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Historic Knight Library: Art & Architecture

Guide to the art and architecture of the 1937 historic Knight Library, University of Oregon, Eugene.


Louise Utter Pritchard contributed to the design of the Heads on the frieze of the Knight Library facade. She also designed the small sculptures Cougar & Cub and Deer & Fawn.

Clyfford Still. Portrait of the Sculptress: Louise Utter Pritchard. oil on canvas. 1941.
Courtesy of Shasta Pritchard Dawson.

Edna Dunberg (left) and Louise Utter Pritchard, c. 1936.
Courtesy of Shasta Pritchard Dawson.

Walt & Louise Prtichard. Walter Pritchard was also a WPA artist and graduate of the University of Oregon. Courtesy of Shasta Pritchard Dawson.

Louise Utter Pritchard designed the sculptural heads on the façade of the historic Knight Library along with Edna C. Dunberg who died before the work was completed.  Pritchard also created Cougar and Cub and Doe and Fawn, two sculptures originally sited for patios on the roof of the historic building animal sculptures originally sited

Louise Genieve Utter was born in 1912 to Emil and Bessie Utter in Washington.  She spent her early years in different Oregon towns, such as Ashland and Oakridge, while her father pursued work opportunities.  The family settled in Eugene in the 1930s.  Louise entered the University of Oregon in 1930, majoring in art, where she met fellow student Walter Lewis Pritchard (April 23, 1907-April 1979 ).  Walter Pritchard received an undergraduate degree in art from UO in 1931 and the M. F. A. in 1932.  In 1934, both Walter and Louise, who never finished college, began working on university art projects funded by the Public Works of Art Program and the Works Progress Administration. In 1935, Walter found work teaching art at Linfield College while Louise remained in Eugene working on sculpture projects for the university.  On September 14, 1936, they were married.

While Louise worked on sculpture projects for the University of Oregon, Walter found work teaching art at Linfield College, McMinnville, Oregon, in 1935.  In 1940, the they moved to Pullman, Washington, where Walter taught sculpture at Eastern Washington State College. Clyfford Still, who would become a leading figure in Abstract Expressionism, was also an instructor at Eastern Washington from 1933 to 1941 and painted a portrait of Louise now in the possession of her daughter, Shasta Dawson.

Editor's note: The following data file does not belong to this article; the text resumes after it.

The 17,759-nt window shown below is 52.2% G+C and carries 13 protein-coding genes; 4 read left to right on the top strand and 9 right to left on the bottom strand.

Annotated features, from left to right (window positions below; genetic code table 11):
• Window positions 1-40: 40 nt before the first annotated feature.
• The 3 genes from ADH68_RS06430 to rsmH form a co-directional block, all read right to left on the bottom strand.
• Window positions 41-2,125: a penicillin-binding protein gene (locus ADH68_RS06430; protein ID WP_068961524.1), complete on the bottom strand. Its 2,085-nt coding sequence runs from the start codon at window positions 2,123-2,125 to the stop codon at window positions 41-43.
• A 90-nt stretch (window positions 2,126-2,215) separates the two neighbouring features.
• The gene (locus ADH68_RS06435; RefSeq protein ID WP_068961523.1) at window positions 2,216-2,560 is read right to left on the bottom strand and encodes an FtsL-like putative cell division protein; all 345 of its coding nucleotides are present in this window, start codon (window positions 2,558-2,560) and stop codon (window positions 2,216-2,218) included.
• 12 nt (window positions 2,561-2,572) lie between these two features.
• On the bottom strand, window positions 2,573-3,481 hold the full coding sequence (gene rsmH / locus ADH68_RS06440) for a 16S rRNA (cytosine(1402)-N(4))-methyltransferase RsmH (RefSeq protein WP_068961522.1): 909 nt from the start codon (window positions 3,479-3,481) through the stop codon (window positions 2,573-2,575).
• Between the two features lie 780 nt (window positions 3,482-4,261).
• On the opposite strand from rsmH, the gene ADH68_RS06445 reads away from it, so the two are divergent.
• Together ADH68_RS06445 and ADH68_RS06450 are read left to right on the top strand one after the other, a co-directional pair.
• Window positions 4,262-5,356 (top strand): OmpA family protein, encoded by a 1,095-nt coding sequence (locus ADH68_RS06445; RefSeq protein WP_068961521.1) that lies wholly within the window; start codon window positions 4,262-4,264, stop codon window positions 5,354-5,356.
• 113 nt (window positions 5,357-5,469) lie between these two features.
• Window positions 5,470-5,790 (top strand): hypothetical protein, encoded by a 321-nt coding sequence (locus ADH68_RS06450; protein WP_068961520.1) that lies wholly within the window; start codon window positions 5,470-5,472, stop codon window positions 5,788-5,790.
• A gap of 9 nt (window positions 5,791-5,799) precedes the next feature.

According to Shasta Dawson, Walter left his position in Pullman in 1944 because of political conflicts, and he and Louise moved back to Oregon, where they created art while Walter worked as a house and signage painter and Louise worked as an upholstery seamstress.  Their home and studio was located on Shasta Loop in Eugene, named after the daughter who was born in 1944.

In 1963, Walter and Louise moved to Pippa Passes, Kentucky, where Walter was hired has head of the art department at Alice Lloyd College. Louise died in 1965, and Walter passed away in 1972. Shasta Dawson, moved to Australia in 1971 where she became a professor at West and continued to document the lives of her parents with the goal of writing a book.

Walter and Louise Pritchard created works of art all their lives, but what remains has been little documented except for the work created for the University of Oregon. Walter’s known WPA work consists of two large planters at the entrance of Esslinger Hall.  In addition to the sculpture for Knight Library, Louise’s existing work at the University of Oregon includes the distinctive plaque now located in the interior of Allen Hall, bearing the inscription, "A free & enlightened press the surest guarantor of liberty."

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Dawson, Shasta.  Correspondence with Edward H. Teague. Shasta Dawson is the daughter of Walter and Louise Pritchard.

Emerson, Kim, "University of Oregon Library and Memorial Quadrangle," National Register of Historic Places Registration Form, August 15, 1989.

"Pritchard Presents Statues to Art School." Oregon Daily Emerald, April 7, 1936. Refers to Walter Pritchard's donation of two sculptures he created with WPA support.

Deer & Fawn, detail.
South Reading Room